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Governor offers option to math WASL
Some Mount Si High School students may have to take additional math classes if new legislation proposed by Gov. Chris Gregoire and Washington State Superintendent of Public Instruction Dr. Terry Bergeson is approved by the Washington State Legislature next year.
According to the Office of the Superintendent of Public Instruction, the legislation proposes that students who have not passed the math portion of the WASL be allowed to choose an alternate route by continuing to take math courses until they either pass the test or graduate. If approved, the option would be in place for the graduating classes of 2008, 2009 and 2010.
Providing additional math classes at Mount Si to students who might not otherwise take them would require more staff at the high school, said Gayle Smith, math department chair. There is also a possibility that the number of students enrolled in the program would increase because students would remain in math classes longer, Smith said.
"In terms of individual students, I don't know that there would be a significant change other than that it would relieve the anxiety about passing the WASL because it would provide an alternative," Smith said.
Recently, Mount Si has been a step ahead of the state as far as monitoring student progress. If a student does not pass the math portion of the WASL in April or the retake in August, the high school already suggests that students continue to take more math classes during their junior year to prepare for the retakes. In addition, students planning to attend college after high school are enrolled in further math classes whether or not they passed the WASL, she said. Although both the state and Mount Si only require two math courses to graduate, most colleges - including Washington State and the University of Washington - require at least three math courses, Smith said. But even the extra course doesn't fully prepare many students for college.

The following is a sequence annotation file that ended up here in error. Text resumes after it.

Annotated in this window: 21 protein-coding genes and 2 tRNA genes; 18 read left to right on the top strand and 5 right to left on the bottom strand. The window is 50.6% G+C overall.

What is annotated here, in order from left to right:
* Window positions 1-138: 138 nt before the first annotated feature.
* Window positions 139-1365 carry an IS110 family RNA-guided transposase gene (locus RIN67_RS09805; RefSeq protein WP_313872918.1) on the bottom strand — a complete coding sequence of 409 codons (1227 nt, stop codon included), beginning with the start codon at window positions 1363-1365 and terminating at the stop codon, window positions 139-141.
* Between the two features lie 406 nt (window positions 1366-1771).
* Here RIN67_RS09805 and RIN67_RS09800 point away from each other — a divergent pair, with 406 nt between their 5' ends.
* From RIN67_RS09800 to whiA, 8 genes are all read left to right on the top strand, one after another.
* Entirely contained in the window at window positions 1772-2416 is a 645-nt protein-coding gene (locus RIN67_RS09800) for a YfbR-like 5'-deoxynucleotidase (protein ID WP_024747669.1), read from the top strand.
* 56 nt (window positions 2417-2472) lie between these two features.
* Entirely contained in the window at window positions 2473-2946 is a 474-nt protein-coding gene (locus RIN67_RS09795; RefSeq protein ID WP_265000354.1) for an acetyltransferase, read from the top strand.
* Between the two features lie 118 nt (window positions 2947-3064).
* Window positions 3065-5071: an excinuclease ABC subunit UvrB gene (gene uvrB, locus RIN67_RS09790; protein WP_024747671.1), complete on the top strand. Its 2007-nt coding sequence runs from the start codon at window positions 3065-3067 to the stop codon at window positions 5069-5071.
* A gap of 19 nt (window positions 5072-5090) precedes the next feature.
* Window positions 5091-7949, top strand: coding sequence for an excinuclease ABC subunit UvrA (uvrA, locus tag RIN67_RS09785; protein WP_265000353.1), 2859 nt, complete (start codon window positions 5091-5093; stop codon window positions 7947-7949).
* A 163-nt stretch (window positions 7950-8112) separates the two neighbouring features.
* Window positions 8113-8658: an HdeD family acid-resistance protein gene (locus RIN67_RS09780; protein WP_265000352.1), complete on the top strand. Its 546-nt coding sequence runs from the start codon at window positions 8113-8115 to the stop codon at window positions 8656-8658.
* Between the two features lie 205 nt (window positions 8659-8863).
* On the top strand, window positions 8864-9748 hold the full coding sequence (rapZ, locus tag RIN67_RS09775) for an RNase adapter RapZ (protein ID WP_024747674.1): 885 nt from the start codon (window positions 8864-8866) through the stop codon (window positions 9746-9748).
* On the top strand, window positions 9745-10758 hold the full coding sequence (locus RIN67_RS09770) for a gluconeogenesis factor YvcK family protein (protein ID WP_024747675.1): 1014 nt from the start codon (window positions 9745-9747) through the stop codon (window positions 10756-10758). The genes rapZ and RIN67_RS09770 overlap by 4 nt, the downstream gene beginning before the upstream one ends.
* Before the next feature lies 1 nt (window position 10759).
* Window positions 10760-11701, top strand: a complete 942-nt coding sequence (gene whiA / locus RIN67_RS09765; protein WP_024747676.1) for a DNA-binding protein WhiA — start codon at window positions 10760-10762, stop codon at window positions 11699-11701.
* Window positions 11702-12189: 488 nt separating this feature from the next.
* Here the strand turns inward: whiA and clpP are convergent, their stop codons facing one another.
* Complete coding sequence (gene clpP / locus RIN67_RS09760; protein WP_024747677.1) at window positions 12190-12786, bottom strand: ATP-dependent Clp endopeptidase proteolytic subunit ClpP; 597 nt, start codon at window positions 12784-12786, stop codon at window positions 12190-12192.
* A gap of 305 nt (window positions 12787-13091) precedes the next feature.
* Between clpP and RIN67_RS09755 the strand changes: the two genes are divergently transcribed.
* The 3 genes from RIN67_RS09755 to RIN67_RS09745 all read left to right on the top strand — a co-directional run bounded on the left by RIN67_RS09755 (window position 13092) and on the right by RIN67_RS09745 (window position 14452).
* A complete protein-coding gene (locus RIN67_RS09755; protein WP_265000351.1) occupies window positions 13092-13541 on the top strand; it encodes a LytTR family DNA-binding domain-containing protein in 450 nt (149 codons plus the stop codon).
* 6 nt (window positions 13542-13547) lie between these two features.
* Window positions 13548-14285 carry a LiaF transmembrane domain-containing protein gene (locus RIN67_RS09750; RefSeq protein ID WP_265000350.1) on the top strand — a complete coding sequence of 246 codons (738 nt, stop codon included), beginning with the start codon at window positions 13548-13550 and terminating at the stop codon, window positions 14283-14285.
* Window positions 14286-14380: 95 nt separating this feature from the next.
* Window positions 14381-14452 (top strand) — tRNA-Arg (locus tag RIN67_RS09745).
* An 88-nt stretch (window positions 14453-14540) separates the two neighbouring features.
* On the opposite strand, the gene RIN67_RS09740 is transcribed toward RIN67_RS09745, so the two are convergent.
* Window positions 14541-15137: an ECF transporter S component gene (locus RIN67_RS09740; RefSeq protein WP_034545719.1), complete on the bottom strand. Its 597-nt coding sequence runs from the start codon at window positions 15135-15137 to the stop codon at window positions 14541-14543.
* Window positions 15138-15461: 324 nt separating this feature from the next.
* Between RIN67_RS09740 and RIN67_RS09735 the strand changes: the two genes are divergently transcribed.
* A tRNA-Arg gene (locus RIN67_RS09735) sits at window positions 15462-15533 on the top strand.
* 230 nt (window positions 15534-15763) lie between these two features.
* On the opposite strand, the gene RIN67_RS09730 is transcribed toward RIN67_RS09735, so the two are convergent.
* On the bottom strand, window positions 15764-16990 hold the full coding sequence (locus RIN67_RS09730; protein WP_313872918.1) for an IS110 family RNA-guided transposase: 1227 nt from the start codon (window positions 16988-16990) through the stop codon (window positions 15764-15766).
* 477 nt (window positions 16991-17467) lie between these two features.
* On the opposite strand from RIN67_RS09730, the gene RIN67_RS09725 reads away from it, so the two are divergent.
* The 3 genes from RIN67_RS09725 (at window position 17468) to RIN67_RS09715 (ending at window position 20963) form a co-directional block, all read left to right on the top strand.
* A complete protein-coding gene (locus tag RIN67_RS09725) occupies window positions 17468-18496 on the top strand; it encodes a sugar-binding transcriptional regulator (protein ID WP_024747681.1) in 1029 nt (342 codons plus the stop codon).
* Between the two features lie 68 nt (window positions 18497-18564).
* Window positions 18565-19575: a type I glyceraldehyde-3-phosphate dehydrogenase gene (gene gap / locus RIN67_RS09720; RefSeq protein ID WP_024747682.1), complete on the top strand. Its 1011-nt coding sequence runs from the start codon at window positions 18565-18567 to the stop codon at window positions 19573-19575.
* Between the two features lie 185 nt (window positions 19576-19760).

"That's been shown in the research based on the preparation [for college]." Smith said. "When students enter college, they're not prepared to take college-level courses. Many end up in remedial courses."
If students took higher level courses in high school, they would be better prepared for college, Smith said. She is not suggesting that all students need to take calculus, however.
"As a country, we are not very tolerant in terms of hiring or progression, or people who are illiterate," Smith said. "But it seems to be OK to be innumerate [unable to do math well]. People are more understanding about students who struggle with math. The state's objective is to change that attitude."